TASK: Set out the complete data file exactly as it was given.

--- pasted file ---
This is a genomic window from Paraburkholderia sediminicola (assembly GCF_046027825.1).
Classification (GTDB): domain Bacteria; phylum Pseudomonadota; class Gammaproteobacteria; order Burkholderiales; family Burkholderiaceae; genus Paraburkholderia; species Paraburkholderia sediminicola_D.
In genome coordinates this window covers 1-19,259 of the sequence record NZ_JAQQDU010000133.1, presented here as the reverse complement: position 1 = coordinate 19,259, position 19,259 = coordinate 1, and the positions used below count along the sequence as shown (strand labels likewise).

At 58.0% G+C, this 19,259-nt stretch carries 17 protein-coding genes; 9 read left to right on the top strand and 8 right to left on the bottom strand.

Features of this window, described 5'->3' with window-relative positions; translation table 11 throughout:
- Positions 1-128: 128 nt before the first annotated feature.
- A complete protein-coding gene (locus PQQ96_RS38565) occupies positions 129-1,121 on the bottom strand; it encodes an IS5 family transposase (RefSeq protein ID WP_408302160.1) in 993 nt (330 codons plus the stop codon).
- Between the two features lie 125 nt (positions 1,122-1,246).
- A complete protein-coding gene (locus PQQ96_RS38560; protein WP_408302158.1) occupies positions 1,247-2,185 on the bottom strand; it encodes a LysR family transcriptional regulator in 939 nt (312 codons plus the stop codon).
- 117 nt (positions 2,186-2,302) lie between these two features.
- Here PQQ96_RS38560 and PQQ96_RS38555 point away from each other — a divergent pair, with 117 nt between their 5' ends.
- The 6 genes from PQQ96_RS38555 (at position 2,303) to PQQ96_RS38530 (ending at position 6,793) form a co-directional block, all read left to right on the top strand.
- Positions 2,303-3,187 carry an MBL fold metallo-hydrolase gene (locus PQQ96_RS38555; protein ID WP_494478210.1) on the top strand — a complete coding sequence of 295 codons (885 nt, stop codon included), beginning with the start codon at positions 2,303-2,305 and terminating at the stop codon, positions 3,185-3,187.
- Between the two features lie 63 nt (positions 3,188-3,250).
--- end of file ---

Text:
This is a genomic window from Paraburkholderia sediminicola (assembly GCF_046027825.1).
Classification (GTDB): domain Bacteria; phylum Pseudomonadota; class Gammaproteobacteria; order Burkholderiales; family Burkholderiaceae; genus Paraburkholderia; species Paraburkholderia sediminicola_D.
In genome coordinates this window covers 1-19,259 of the sequence record NZ_JAQQDU010000133.1, presented here as the reverse complement: position 1 = coordinate 19,259, position 19,259 = coordinate 1, and the positions used below count along the sequence as shown (strand labels likewise).

At 58.0% G+C, this 19,259-nt stretch carries 17 protein-coding genes; 9 read left to right on the top strand and 8 right to left on the bottom strand.

Features of this window, described 5'->3' with window-relative positions; translation table 11 throughout:
- Positions 1-128: 128 nt before the first annotated feature.
- A complete protein-coding gene (locus PQQ96_RS38565) occupies positions 129-1,121 on the bottom strand; it encodes an IS5 family transposase (RefSeq protein ID WP_408302160.1) in 993 nt (330 codons plus the stop codon).
- Between the two features lie 125 nt (positions 1,122-1,246).
- A complete protein-coding gene (locus PQQ96_RS38560; protein WP_408302158.1) occupies positions 1,247-2,185 on the bottom strand; it encodes a LysR family transcriptional regulator in 939 nt (312 codons plus the stop codon).
- 117 nt (positions 2,186-2,302) lie between these two features.
- Here PQQ96_RS38560 and PQQ96_RS38555 point away from each other — a divergent pair, with 117 nt between their 5' ends.
- The 6 genes from PQQ96_RS38555 (at position 2,303) to PQQ96_RS38530 (ending at position 6,793) form a co-directional block, all read left to right on the top strand.
- Positions 2,303-3,187 carry an MBL fold metallo-hydrolase gene (locus PQQ96_RS38555; protein ID WP_494478210.1) on the top strand — a complete coding sequence of 295 codons (885 nt, stop codon included), beginning with the start codon at positions 2,303-2,305 and terminating at the stop codon, positions 3,185-3,187.
- Between the two features lie 63 nt (positions 3,188-3,250).